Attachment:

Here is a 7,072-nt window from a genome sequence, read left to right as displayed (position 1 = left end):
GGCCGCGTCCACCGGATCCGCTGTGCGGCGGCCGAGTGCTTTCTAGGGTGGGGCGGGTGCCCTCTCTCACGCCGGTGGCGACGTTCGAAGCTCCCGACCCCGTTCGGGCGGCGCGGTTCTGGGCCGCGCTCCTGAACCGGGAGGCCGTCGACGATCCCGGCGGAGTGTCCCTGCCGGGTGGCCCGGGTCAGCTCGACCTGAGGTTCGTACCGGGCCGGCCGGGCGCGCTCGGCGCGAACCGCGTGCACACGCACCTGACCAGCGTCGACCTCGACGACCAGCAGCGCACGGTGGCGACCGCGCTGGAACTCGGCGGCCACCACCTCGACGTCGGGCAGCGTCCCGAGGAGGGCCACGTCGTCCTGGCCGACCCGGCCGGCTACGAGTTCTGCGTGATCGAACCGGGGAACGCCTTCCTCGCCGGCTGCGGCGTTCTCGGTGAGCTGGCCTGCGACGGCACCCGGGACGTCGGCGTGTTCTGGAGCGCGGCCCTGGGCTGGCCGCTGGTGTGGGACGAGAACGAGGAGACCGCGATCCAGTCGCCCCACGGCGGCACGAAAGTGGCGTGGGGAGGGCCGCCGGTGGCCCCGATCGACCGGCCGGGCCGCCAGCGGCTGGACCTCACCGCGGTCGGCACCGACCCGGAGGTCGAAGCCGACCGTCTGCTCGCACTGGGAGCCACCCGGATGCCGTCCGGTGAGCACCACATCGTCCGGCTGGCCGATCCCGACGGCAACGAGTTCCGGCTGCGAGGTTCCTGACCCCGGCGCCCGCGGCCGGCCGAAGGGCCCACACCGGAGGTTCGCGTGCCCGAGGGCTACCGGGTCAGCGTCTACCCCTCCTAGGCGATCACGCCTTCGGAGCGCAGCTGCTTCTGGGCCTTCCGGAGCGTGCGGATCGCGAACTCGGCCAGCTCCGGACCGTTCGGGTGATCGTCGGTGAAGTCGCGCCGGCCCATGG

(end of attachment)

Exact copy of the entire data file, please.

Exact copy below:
Here is a 7,072-nt window from a genome sequence, read left to right as displayed (position 1 = left end):
GGCCGCGTCCACCGGATCCGCTGTGCGGCGGCCGAGTGCTTTCTAGGGTGGGGCGGGTGCCCTCTCTCACGCCGGTGGCGACGTTCGAAGCTCCCGACCCCGTTCGGGCGGCGCGGTTCTGGGCCGCGCTCCTGAACCGGGAGGCCGTCGACGATCCCGGCGGAGTGTCCCTGCCGGGTGGCCCGGGTCAGCTCGACCTGAGGTTCGTACCGGGCCGGCCGGGCGCGCTCGGCGCGAACCGCGTGCACACGCACCTGACCAGCGTCGACCTCGACGACCAGCAGCGCACGGTGGCGACCGCGCTGGAACTCGGCGGCCACCACCTCGACGTCGGGCAGCGTCCCGAGGAGGGCCACGTCGTCCTGGCCGACCCGGCCGGCTACGAGTTCTGCGTGATCGAACCGGGGAACGCCTTCCTCGCCGGCTGCGGCGTTCTCGGTGAGCTGGCCTGCGACGGCACCCGGGACGTCGGCGTGTTCTGGAGCGCGGCCCTGGGCTGGCCGCTGGTGTGGGACGAGAACGAGGAGACCGCGATCCAGTCGCCCCACGGCGGCACGAAAGTGGCGTGGGGAGGGCCGCCGGTGGCCCCGATCGACCGGCCGGGCCGCCAGCGGCTGGACCTCACCGCGGTCGGCACCGACCCGGAGGTCGAAGCCGACCGTCTGCTCGCACTGGGAGCCACCCGGATGCCGTCCGGTGAGCACCACATCGTCCGGCTGGCCGATCCCGACGGCAACGAGTTCCGGCTGCGAGGTTCCTGACCCCGGCGCCCGCGGCCGGCCGAAGGGCCCACACCGGAGGTTCGCGTGCCCGAGGGCTACCGGGTCAGCGTCTACCCCTCCTAGGCGATCACGCCTTCGGAGCGCAGCTGCTTCTGGGCCTTCCGGAGCGTGCGGATCGCGAACTCGGCCAGCTCCGGACCGTTCGGGTGATCGTCGGTGAAGTCGCGCCGGCCCATGG